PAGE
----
The actor talks to StarWars.com about her mysterious Imperial scientist and the game-changing reveal to close out Season 2.
When Keisha Castle-Hughes landed the role of Doctor Emerie Karr, an Imperial scientist introduced in the second season of Star Wars: The Bad Batch, she was told very little about the character. But one piece of direction hinted that there was a deeper significance to the part.
“I mean, the big giveaway for me was that they had asked me to use my natural accent, and Michelle Ang as Omega uses her natural accent, as well,” the New Zealand-native tells StarWars.com. “And so I immediately was like, ‘Okay, so we can assume that these people are from the same place and we are going to reveal some kind of history there.’”
The Disney+ show’s creators, however, still weren’t telling. “They'd say, ‘Oh, maybe that could be exciting if you thought about it that way,’” Castle-Hughes adds, laughing.
Of course, what Castle-Hughes would come to know — as would all Bad Batch viewers in the final moment of the Season 2 finale — is that Emerie is, like Omega, a clone. Or as she puts it, “We’re sisters, Omega.” It was a shocking scene capping an already shocking episode. “I think I learned it, maybe an episode before we recorded the episode where there was the reveal that they were sisters. Which was a huge shift, as well, especially for Emerie Karr. You know, it was like, ‘Oh, wow.’ I've been playing this character who comes from a really practical place, in a clone-like way, and then to all of a sudden kind of be like, ‘Oh, well, she has family here,’ which raises the stakes all of a sudden. It was really exciting when I learned about that new storyline.”
Emerie didn’t appear until the latter half of the season, debuting in episode 11, “Metamorphosis.” She works under the ruthless Doctor Royce Hemlock, head of the Empire’s Advanced Science Division, who has a particular interest in cloning. Throughout, Castle-Hughes plays Emerie as stoic, if not emotionless; it’s a smart performance that leaves the audience wondering what her motivations might be. “The great thing that The Bad Batch does is, it doesn't just give you outright who people are. Even if they work in certain sectors, in certain worlds, we are still not clear what people's intentions are. It's ever-changing and that's what keeps the show so exciting,” Castle-Hughes says. “I think that was the thing with Emerie. For a long time, I was playing her not necessarily like a villain, but probably more on that side of the fence. Not that her intentions were bad, but that maybe she was quite apathetic about the world around her. I think we've seen that with a lot of characters over the season, as well — all of a sudden, they take these huge shifts and the stakes completely change.”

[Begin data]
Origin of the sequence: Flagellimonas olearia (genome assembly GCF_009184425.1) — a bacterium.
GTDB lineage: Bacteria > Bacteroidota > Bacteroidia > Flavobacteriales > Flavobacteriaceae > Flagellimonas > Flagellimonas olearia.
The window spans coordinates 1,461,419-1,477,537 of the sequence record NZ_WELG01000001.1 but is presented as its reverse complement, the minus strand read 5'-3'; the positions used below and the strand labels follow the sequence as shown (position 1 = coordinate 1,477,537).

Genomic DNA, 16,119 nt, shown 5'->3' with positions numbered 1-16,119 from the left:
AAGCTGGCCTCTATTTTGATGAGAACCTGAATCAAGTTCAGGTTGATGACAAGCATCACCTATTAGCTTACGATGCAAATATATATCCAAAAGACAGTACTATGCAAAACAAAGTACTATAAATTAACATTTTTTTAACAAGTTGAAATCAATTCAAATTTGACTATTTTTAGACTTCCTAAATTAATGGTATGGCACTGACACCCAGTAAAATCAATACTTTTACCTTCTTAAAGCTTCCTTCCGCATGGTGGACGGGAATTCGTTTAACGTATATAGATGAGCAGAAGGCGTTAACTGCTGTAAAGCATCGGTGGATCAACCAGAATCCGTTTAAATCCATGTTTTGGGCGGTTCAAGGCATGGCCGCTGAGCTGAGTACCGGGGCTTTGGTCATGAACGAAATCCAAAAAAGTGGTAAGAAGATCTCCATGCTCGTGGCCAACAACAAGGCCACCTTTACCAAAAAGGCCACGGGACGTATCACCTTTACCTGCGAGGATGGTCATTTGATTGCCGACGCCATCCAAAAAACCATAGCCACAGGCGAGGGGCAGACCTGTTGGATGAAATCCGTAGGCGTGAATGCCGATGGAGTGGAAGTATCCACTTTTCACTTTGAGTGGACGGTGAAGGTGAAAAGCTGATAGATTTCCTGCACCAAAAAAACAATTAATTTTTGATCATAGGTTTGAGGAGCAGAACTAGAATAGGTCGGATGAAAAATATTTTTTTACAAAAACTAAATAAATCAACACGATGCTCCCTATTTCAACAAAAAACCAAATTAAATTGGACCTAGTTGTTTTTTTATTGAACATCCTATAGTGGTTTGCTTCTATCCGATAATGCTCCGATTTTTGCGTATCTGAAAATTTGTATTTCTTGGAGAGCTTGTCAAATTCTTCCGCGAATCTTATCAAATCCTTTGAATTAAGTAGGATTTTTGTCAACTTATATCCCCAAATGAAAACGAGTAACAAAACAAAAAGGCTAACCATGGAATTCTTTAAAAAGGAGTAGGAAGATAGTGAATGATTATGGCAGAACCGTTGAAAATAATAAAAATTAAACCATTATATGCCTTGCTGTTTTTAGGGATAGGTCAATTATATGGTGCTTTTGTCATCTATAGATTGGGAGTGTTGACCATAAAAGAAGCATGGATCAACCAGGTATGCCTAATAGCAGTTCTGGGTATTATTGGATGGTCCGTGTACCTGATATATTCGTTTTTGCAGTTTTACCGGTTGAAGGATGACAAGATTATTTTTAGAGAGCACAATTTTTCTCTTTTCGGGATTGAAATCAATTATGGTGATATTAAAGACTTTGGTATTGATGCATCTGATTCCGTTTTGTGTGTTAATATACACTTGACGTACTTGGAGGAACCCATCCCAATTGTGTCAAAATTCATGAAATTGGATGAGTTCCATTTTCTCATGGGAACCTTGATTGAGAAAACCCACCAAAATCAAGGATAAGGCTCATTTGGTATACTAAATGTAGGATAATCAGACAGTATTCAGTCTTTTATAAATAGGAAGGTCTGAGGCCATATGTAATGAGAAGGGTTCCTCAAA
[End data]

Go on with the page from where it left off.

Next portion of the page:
When it came time to record the fateful line, Castle-Hughes — no stranger to Star Wars, as she played Naboo Queen Apailana in Revenge of the Sith — tried several takes, playing with her delivery. In the end, both the act of reaching out to Omega and Castle-Hughes’ performance convey a sense of longing. “It was the first time that it was really tricky to find the right tone for Emerie,” Castle-Hughes says. “The big thing that I was trying to discover is like, what is Emery's understanding of family? We had to come from a truthful place, and I think that it's much more intellectual space that she understands that being sisters means something, but probably hasn't had that emotional experience yet, and hasn't really had the emotional experience of family.”
Did Emerie know that she had a sister all along, or was it something she discovered with the arrival of Omega?
“I don't know if she thought she was a sister, but I do believe that there was always something within Emerie, that she felt something just slightly different than everyone around her,” Castle-Hughes says. “It was almost like a feeling of arriving home when she comes to Omega, and not really understanding why.”
As for where the story of Emerie and Omega goes from here, Castle-Hughes isn’t saying. But she’s excited about the journey and for fans to see the story play out. “First and foremost, I'm a huge fan myself, and so it's a privilege to be a part of the world. I know how incredibly intelligent and switched-on the Star Wars fans and people who love this universe are,” Castle-Hughes says. “It's such a huge, huge world behind the scenes and especially in the animation. So it's exciting to bring Emerie Karr to everyone and be a part of it.”